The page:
by Dr. Andy Jackson
Director of the Civitas Center for Public Integrity, John Locke Foundation
(Cover photo by Gage Skidmore)
Rep. Madison Cawthorn appears to be facing a serious challenge in the 11th District Republican primary for several reasons that are outside the scope of this post.
Those efforts are getting a boost from progressives who are urging Democrats to change their registration to unaffiliated in order to vote against him in the primary. Cawthorn’s Democratic opponent in the 2020 general election, Mo Davis, is supporting that effort.
(Such attempts at crossover primary voting are nothing new. Perhaps the most famous was “Operation Chaos,” when radio host Rush Limbaugh encouraged Republicans to vote in the 2008 Democratic primaries once Sen. John McCain secured the Republican presidential nomination. Limbaugh’s goal was to weaken the eventual Democratic nominee. It did not work; Barack Obama went on to win the general election.)
So, are Democrats following Davis’ lead and changing registrations to unaffiliated, or even Republican? To find out, I looked at the North Carolina State Board of Elections’ party change file for 2022 (which currently covers January through March).
First, let’s see how many Democrats have changed to unaffiliated or Republican. For a frame of reference, I will also show how many Republicans have changed to unaffiliated or Democratic. Here are the statewide changes:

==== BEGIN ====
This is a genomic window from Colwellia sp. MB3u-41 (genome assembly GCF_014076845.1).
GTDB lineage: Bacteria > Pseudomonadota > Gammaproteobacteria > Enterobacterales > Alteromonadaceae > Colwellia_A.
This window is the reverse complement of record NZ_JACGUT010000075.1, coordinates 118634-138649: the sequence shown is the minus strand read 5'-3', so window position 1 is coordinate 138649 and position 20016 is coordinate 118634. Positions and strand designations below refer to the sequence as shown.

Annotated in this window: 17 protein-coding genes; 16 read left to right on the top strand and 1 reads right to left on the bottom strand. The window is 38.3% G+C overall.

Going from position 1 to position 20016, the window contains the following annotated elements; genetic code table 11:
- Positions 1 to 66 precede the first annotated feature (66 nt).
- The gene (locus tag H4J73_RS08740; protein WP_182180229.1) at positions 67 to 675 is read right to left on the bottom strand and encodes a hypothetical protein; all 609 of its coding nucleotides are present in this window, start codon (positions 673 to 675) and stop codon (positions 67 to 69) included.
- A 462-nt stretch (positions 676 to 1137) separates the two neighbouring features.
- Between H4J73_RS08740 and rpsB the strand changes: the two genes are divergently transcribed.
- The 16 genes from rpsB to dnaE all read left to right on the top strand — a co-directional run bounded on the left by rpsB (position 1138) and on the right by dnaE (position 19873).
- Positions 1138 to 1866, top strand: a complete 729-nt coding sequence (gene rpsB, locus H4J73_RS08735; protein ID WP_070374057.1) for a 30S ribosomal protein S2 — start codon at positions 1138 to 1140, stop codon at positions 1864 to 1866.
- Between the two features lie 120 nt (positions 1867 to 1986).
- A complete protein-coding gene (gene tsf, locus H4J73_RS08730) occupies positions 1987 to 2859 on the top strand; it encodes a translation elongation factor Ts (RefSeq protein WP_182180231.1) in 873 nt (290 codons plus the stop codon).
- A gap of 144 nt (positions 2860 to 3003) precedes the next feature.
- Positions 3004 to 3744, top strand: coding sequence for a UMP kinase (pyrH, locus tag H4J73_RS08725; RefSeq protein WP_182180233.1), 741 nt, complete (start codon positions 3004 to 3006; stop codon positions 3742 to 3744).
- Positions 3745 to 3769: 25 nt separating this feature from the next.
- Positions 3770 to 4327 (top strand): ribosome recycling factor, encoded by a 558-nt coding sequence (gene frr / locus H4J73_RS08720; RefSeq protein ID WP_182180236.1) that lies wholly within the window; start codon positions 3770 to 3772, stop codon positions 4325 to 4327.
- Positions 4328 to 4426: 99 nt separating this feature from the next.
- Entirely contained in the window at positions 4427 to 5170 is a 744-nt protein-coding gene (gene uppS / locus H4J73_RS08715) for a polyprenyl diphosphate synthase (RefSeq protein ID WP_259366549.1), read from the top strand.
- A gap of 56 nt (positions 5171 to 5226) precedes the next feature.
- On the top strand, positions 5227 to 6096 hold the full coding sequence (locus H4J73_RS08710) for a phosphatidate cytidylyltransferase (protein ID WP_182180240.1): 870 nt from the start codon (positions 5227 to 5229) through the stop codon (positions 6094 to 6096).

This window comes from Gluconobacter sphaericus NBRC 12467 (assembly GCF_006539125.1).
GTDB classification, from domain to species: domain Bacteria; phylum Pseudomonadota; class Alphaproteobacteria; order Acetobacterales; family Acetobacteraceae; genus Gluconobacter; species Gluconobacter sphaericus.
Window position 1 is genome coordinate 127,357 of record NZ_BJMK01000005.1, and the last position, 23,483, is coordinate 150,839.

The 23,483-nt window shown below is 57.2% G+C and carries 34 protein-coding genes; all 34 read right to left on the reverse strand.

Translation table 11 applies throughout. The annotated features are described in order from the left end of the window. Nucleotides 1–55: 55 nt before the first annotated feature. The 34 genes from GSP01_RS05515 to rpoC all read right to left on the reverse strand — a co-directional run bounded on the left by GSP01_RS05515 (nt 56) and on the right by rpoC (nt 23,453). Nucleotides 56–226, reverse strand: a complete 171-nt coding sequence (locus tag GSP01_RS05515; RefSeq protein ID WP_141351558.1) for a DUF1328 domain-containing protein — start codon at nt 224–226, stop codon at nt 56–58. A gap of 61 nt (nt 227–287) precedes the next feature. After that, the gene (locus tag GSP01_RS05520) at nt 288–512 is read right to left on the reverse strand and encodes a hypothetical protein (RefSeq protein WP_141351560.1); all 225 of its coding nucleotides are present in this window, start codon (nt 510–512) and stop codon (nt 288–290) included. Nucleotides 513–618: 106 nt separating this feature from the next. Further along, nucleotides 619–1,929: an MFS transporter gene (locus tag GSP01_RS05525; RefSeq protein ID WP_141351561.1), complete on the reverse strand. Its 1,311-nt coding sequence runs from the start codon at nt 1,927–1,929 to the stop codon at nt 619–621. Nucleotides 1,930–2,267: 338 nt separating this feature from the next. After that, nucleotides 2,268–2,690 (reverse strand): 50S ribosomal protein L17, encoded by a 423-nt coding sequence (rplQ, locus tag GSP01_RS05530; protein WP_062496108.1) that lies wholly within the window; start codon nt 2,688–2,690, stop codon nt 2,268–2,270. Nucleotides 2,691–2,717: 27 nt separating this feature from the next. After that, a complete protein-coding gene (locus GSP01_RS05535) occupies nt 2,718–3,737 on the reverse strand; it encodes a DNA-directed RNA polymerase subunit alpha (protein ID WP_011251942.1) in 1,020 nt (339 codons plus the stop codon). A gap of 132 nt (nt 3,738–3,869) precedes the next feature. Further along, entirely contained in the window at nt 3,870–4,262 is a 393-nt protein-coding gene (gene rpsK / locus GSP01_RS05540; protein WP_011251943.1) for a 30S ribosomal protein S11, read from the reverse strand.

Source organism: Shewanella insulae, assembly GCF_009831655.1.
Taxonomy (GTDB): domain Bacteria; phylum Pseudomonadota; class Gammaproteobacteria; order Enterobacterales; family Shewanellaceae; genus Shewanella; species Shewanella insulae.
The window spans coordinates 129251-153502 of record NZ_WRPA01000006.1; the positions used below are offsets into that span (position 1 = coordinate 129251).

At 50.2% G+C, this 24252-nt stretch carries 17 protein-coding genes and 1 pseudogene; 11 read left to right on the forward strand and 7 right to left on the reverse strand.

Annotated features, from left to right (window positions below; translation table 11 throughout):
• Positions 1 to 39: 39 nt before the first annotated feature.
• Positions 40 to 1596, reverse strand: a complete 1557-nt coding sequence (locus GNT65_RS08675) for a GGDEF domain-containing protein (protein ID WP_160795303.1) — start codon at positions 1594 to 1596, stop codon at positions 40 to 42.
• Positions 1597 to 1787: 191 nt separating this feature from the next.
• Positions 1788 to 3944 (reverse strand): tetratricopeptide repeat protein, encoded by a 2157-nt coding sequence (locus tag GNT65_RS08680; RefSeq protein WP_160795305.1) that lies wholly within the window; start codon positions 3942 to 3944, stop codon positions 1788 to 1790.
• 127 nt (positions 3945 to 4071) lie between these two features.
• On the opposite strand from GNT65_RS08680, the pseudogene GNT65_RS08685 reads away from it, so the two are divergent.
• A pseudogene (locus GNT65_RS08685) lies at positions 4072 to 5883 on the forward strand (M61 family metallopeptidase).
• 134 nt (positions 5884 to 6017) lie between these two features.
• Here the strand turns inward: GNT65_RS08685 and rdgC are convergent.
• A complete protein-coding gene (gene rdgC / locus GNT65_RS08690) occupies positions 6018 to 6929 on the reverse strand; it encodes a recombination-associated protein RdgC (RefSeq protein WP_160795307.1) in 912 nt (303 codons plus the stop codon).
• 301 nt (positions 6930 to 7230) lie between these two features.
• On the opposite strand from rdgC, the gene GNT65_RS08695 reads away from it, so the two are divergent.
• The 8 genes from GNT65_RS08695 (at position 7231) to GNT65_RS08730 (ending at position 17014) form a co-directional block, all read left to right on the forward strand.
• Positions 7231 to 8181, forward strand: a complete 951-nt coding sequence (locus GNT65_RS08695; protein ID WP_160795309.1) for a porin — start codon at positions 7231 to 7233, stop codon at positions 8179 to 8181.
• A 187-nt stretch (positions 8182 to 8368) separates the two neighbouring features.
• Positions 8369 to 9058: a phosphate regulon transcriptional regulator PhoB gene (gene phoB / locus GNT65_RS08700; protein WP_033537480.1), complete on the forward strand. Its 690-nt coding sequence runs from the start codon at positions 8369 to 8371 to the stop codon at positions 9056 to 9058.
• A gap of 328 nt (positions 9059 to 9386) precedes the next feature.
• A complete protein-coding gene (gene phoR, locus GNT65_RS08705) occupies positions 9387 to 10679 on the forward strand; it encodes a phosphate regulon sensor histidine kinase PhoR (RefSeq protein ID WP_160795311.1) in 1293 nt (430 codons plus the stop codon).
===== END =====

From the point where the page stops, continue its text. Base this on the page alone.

Now let’s look at just Democrats the counties in the 11th District. (Only half of Rutherford County is in the 11th, so I will only attribute half of the changes in that county to the 11th.) The first number is how many Democrats changed to Republican or unaffiliated in the 11th District. That is followed by how many we should expect if Democrats in the 11th District were changing parties at the same rate as in North Carolina’s other congressional districts. Subtracting the second number from the first will give us an idea of how many “extra” voters changed from Democratic in the 11th District (the third number):
So, a little over 900 more voters switched from Democrat to a registration that would allow them to vote in the 11th District Republican primary than we would expect if the 11th district had party-switching at the same rate as the rest of the state.
You cannot change party affiliation with same-day registration during early voting for a primary, so there will be no more party-switching ahead of the primary once regular registration closes on April 22. By then the number of “extra” party-switcher eligible to vote in the 11th District Republican primary will likely be over 1,000 (including changes between April 1 and April 22).
Would 1,000 more votes against Cawthorn be enough to cost him the nomination? How about 2,000 (if we assume that a similar number of progressive unaffiliated voters vote in the Republican primary)?
90,696 people voted in the Republican primary in 2020. Even if there is some drop-off in turnout from 2020, 2,000 more votes against Cawthorn would only make a difference if both the race is close and most of those crossover votes go to his main challenger. The odds of both of those things happening are low.